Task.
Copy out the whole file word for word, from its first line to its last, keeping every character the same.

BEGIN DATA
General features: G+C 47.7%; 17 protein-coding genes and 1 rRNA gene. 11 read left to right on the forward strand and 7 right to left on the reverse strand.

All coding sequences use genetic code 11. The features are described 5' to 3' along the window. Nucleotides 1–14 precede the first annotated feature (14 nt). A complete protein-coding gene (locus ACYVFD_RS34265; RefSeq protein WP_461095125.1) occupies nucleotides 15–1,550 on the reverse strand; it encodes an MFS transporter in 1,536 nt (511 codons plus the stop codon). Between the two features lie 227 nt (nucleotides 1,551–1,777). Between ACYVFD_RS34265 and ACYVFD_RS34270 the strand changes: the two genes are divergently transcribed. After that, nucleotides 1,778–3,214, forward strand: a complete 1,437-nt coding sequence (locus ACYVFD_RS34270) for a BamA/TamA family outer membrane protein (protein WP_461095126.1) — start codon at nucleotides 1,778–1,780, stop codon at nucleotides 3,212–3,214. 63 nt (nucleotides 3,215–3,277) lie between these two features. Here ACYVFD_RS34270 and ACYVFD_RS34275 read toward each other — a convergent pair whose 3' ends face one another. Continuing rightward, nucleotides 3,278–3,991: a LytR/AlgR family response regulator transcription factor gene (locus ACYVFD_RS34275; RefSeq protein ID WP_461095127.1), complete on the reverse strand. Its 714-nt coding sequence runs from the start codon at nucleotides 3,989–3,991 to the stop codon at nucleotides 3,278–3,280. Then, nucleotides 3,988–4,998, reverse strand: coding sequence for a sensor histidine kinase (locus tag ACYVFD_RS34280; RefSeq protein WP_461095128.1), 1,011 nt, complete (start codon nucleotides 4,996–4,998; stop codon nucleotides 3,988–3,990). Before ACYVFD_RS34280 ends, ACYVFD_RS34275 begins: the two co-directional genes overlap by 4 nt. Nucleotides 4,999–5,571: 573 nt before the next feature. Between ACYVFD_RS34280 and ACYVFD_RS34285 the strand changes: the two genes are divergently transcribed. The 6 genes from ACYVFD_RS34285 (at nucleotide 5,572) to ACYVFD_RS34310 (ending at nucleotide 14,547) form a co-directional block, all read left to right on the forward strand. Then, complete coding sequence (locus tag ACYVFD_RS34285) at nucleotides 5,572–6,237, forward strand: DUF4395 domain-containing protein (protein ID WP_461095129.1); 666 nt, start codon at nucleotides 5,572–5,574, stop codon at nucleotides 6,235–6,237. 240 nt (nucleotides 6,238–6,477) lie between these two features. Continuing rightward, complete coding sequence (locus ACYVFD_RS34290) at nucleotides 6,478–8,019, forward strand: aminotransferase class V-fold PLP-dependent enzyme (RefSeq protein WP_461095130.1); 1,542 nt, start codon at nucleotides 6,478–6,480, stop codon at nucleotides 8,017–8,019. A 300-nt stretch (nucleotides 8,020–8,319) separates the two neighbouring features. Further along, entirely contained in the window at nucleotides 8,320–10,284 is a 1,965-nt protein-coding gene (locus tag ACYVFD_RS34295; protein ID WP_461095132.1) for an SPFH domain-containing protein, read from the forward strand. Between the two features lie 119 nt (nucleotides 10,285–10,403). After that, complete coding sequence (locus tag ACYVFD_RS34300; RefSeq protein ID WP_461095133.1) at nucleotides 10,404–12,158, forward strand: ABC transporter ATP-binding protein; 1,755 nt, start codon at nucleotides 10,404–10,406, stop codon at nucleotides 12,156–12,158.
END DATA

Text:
General features: G+C 47.7%; 17 protein-coding genes and 1 rRNA gene. 11 read left to right on the forward strand and 7 right to left on the reverse strand.

All coding sequences use genetic code 11. The features are described 5' to 3' along the window. Nucleotides 1–14 precede the first annotated feature (14 nt). A complete protein-coding gene (locus ACYVFD_RS34265; RefSeq protein WP_461095125.1) occupies nucleotides 15–1,550 on the reverse strand; it encodes an MFS transporter in 1,536 nt (511 codons plus the stop codon). Between the two features lie 227 nt (nucleotides 1,551–1,777). Between ACYVFD_RS34265 and ACYVFD_RS34270 the strand changes: the two genes are divergently transcribed. After that, nucleotides 1,778–3,214, forward strand: a complete 1,437-nt coding sequence (locus ACYVFD_RS34270) for a BamA/TamA family outer membrane protein (protein WP_461095126.1) — start codon at nucleotides 1,778–1,780, stop codon at nucleotides 3,212–3,214. 63 nt (nucleotides 3,215–3,277) lie between these two features. Here ACYVFD_RS34270 and ACYVFD_RS34275 read toward each other — a convergent pair whose 3' ends face one another. Continuing rightward, nucleotides 3,278–3,991: a LytR/AlgR family response regulator transcription factor gene (locus ACYVFD_RS34275; RefSeq protein ID WP_461095127.1), complete on the reverse strand. Its 714-nt coding sequence runs from the start codon at nucleotides 3,989–3,991 to the stop codon at nucleotides 3,278–3,280. Then, nucleotides 3,988–4,998, reverse strand: coding sequence for a sensor histidine kinase (locus tag ACYVFD_RS34280; RefSeq protein WP_461095128.1), 1,011 nt, complete (start codon nucleotides 4,996–4,998; stop codon nucleotides 3,988–3,990). Before ACYVFD_RS34280 ends, ACYVFD_RS34275 begins: the two co-directional genes overlap by 4 nt. Nucleotides 4,999–5,571: 573 nt before the next feature. Between ACYVFD_RS34280 and ACYVFD_RS34285 the strand changes: the two genes are divergently transcribed. The 6 genes from ACYVFD_RS34285 (at nucleotide 5,572) to ACYVFD_RS34310 (ending at nucleotide 14,547) form a co-directional block, all read left to right on the forward strand. Then, complete coding sequence (locus tag ACYVFD_RS34285) at nucleotides 5,572–6,237, forward strand: DUF4395 domain-containing protein (protein ID WP_461095129.1); 666 nt, start codon at nucleotides 5,572–5,574, stop codon at nucleotides 6,235–6,237. 240 nt (nucleotides 6,238–6,477) lie between these two features. Continuing rightward, complete coding sequence (locus ACYVFD_RS34290) at nucleotides 6,478–8,019, forward strand: aminotransferase class V-fold PLP-dependent enzyme (RefSeq protein WP_461095130.1); 1,542 nt, start codon at nucleotides 6,478–6,480, stop codon at nucleotides 8,017–8,019. A 300-nt stretch (nucleotides 8,020–8,319) separates the two neighbouring features. Further along, entirely contained in the window at nucleotides 8,320–10,284 is a 1,965-nt protein-coding gene (locus tag ACYVFD_RS34295; protein ID WP_461095132.1) for an SPFH domain-containing protein, read from the forward strand. Between the two features lie 119 nt (nucleotides 10,285–10,403). After that, complete coding sequence (locus tag ACYVFD_RS34300; RefSeq protein ID WP_461095133.1) at nucleotides 10,404–12,158, forward strand: ABC transporter ATP-binding protein; 1,755 nt, start codon at nucleotides 10,404–10,406, stop codon at nucleotides 12,156–12,158.